Eminent domain: Proposal restricts governemnt from taking private land

By Bobby Harrison | NEMS Daily Journal Jackson Bureau

JACKSON – Initiative 31, which would prohibit the government from taking private property for the use of another private entity, is on Tuesday’s ballot because Gov. Haley Barbour vetoed legislation in March 2009 that would have done the same.
After that veto, the Mississippi Farm Bureau, led by then-President David Waide of West Point, began the effort to garner the approximately 90,000 signatures of registered voters needed to place it on the ballot.
“We feel this is a private property rights state,” said Randy Knight of Pelahatchie, the current president of Farm Bureau, a 200,000-member organization that supports and advocates for the state’s farmers. “We feel that still means something …
“We understand that eminent domain has a place for roads, schools, bridges. We don’t believe it has a place to take your land for economic development.”
Knight and supporters of the initiative said the acquiring of land for economic development purposes should consist “of a willing seller and a willing buyer.”
The Republican Barbour vetoed the legislation in 2009 because, he said, “It would do more damage to job creation and economic development than any government action since Mississippi rightfully began trying to balance agriculture with industry in 1935.”
If the proposal had been the law, Barbour said it would have been difficult or impossible for the state to recruit Toyota to Blue Springs, Nissan to Jackson or facilities along the Tennessee-Tombigbee Waterway.
In developing the Wellspring site for Toyota, eminent domain – the government taking of property – was used to acquire some land that was owned by a church that had been abandoned and to deal with some mineral rights issues.
Ron Ardridge, state director of the National Federation of Independent Business, who worked on the initiative with Farm Bureau, said there are provisions in the proposal to deal with abandoned property, such as the land owned by the church. He said the Legislature could have worked out another method to deal with the mineral rights issues.
Chis Rogers, a Tupelo appraiser, served as chair of Tupelo Redevelopment Agency, which converted the 50 acres that once served as the home for the Mississippi-Alabama Fair and Dairy Show into Fairpark, a commercial/residential development near downtown Tupelo.
If Initiative 31 had been in place, Rogers said, “I don’t believe Fairpark would have been able to happen. Fairpark has been very successful” in cleaning up an underutilized and partially blighted area of the city.
Rogers said eminent domain was used for about 10 properties along Main and Commerce streets that were not part of the fairgrounds land, but were adjacent and were needed for the development. He said three of those cases went to court.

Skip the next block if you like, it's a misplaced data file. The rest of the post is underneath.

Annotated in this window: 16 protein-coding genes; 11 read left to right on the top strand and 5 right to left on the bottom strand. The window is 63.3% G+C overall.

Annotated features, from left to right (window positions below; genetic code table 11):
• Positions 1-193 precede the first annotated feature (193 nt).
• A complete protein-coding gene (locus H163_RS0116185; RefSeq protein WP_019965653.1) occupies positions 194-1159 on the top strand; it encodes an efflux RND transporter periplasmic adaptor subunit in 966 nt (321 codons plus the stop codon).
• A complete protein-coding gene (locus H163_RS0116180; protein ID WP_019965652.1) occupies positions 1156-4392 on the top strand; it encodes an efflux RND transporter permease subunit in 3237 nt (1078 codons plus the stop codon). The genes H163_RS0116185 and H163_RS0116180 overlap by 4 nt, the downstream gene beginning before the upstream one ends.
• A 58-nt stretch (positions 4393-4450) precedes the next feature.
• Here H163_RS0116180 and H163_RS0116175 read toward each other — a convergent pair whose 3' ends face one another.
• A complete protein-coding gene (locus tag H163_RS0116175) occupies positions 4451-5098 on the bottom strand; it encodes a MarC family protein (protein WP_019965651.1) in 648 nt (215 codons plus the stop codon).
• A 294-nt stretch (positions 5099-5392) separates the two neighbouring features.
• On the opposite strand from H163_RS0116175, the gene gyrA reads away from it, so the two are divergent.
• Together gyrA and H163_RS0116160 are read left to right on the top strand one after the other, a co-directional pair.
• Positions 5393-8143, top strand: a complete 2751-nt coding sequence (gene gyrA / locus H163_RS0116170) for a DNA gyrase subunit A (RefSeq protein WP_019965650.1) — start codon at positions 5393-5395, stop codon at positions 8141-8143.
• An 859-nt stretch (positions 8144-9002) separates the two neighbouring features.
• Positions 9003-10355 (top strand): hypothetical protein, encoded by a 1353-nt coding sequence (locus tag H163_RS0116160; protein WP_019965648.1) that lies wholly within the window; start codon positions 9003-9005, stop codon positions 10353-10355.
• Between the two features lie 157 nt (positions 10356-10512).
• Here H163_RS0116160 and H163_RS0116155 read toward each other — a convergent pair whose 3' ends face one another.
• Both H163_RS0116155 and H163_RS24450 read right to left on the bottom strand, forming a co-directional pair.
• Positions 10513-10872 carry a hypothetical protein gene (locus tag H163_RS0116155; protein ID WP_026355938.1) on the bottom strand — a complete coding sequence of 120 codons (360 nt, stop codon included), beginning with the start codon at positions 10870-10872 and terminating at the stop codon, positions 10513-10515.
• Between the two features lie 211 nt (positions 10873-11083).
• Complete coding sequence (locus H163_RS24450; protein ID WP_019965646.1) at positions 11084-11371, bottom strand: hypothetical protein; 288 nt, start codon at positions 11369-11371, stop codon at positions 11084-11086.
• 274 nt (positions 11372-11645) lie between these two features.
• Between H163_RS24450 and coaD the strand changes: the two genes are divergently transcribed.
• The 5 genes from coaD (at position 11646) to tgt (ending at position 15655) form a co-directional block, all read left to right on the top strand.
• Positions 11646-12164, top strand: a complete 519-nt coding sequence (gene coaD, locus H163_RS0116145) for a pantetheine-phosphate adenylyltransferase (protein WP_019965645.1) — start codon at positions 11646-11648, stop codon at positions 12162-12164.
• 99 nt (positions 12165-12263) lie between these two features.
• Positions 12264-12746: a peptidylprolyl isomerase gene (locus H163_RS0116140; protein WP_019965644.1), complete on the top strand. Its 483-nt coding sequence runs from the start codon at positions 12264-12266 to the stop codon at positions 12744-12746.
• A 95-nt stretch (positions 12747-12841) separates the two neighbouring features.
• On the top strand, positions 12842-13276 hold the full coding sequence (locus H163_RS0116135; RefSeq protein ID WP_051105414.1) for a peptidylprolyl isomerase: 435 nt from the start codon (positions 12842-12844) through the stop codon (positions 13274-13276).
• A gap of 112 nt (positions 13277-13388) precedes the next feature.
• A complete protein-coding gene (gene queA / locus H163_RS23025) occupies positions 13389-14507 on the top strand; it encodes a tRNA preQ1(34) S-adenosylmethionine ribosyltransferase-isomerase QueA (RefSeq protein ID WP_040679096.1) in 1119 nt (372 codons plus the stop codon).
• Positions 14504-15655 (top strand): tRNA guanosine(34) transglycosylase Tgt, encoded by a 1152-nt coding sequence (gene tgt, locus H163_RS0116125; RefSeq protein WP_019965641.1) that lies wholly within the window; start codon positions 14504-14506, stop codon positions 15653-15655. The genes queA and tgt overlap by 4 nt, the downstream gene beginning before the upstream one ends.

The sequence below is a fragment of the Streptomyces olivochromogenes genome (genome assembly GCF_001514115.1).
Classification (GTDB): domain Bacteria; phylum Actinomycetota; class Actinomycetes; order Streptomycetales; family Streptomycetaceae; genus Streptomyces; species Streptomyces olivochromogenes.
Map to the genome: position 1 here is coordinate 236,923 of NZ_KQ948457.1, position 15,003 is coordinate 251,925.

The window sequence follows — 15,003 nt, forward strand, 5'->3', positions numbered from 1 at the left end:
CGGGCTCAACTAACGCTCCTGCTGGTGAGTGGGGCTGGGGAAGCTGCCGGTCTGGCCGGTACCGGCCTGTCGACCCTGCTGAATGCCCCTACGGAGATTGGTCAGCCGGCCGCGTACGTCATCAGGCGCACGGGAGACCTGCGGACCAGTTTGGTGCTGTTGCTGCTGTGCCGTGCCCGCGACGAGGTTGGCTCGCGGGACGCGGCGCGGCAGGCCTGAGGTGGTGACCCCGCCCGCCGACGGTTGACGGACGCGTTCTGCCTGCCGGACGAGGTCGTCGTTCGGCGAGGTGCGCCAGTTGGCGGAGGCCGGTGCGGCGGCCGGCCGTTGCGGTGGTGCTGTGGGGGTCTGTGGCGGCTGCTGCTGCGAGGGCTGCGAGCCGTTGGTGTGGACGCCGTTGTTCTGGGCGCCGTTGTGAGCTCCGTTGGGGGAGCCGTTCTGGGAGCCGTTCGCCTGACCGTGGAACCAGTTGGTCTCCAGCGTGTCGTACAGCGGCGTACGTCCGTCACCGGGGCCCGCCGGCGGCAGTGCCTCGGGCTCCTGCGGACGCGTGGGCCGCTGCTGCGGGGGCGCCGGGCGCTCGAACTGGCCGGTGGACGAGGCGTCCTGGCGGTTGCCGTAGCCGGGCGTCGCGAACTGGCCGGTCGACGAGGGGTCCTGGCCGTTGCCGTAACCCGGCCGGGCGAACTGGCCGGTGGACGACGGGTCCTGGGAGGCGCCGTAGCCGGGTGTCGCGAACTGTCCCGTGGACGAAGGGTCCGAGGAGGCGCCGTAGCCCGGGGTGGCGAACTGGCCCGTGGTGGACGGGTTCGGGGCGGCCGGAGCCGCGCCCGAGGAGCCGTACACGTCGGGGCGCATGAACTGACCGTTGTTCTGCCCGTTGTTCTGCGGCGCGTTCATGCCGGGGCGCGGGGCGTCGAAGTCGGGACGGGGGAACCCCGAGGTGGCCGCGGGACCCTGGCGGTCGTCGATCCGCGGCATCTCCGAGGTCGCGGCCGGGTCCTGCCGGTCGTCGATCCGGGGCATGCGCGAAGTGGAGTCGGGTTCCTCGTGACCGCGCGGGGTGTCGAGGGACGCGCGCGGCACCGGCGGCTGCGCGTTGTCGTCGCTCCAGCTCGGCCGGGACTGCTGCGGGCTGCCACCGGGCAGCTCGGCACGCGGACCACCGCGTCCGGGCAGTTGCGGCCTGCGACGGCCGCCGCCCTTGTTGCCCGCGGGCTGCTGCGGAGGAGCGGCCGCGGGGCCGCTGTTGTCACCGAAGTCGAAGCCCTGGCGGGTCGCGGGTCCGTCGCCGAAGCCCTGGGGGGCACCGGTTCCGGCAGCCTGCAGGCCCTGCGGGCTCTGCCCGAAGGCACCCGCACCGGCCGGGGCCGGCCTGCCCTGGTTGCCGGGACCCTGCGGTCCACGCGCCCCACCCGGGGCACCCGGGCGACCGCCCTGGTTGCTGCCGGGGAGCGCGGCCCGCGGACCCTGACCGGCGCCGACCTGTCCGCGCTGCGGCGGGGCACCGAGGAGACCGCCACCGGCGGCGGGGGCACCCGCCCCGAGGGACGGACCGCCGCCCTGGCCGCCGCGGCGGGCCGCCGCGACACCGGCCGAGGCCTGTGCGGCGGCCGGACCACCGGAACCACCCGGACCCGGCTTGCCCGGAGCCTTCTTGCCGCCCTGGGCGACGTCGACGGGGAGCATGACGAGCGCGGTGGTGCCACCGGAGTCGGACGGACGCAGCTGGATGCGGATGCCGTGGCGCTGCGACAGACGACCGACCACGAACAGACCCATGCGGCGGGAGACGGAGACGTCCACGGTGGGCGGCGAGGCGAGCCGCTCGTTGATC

The actual cases of governments in Mississippi taking private property for the use of another private entity are rare. In 2001-02 when locating Nissan near Canton, the state was in the process of using eminent domain to deal with a family who was unwilling to sell to the auto manufacturer. Aldridge and others said the state found another solution and left the family’s land alone out of fear that the government would lose the eminent domain case before the Mississippi Supreme Court.
But since that case, Aldridge said the U.S. Supreme Court decided the Kelo case in New London, Conn. In that case, the nation’s highest court gave the city of New Haven the right to take property for the use of another private entity.
The court, though, said states could pass legislation to take away from government the authority to take private land for economic development purposes.
Since that 2005 ruling, the Farm Bureau said 43 states have adopted language similar to what Mississippians will vote on Tuesday.
Farm Bureau cites a 2008 study from the Institute of Justice, a national civil liberties group, that maintains “there appears to be no negative consequences from eminent domain reform.”
But state Sen. John Horhn, D-Jackson, said he sees no reason to pass the initiative because abuse does not appear to be occurring in Mississippi. He said passing the initiative will take an economic development tool away from the state.
Rogers, who said he sees both sides of the issue, said, “Abuse is abuse. I have not seen that happen in Mississippi,” and he added he has been involved in numerous appraisals dealing with governmental entities.
Leland Speed, the director of the Mississippi Development Authority, has said if the initiative passes he will challenge it in court because it amends the state’s Bill of Rights, which is prohibited through the initiative process. Eminent domain is in the bill of rights.
Farm Bureau officials have said that using language saying land taken by governments cannot be used for 10 years for economic development sidesteps the issue of amending the Bill of Rights.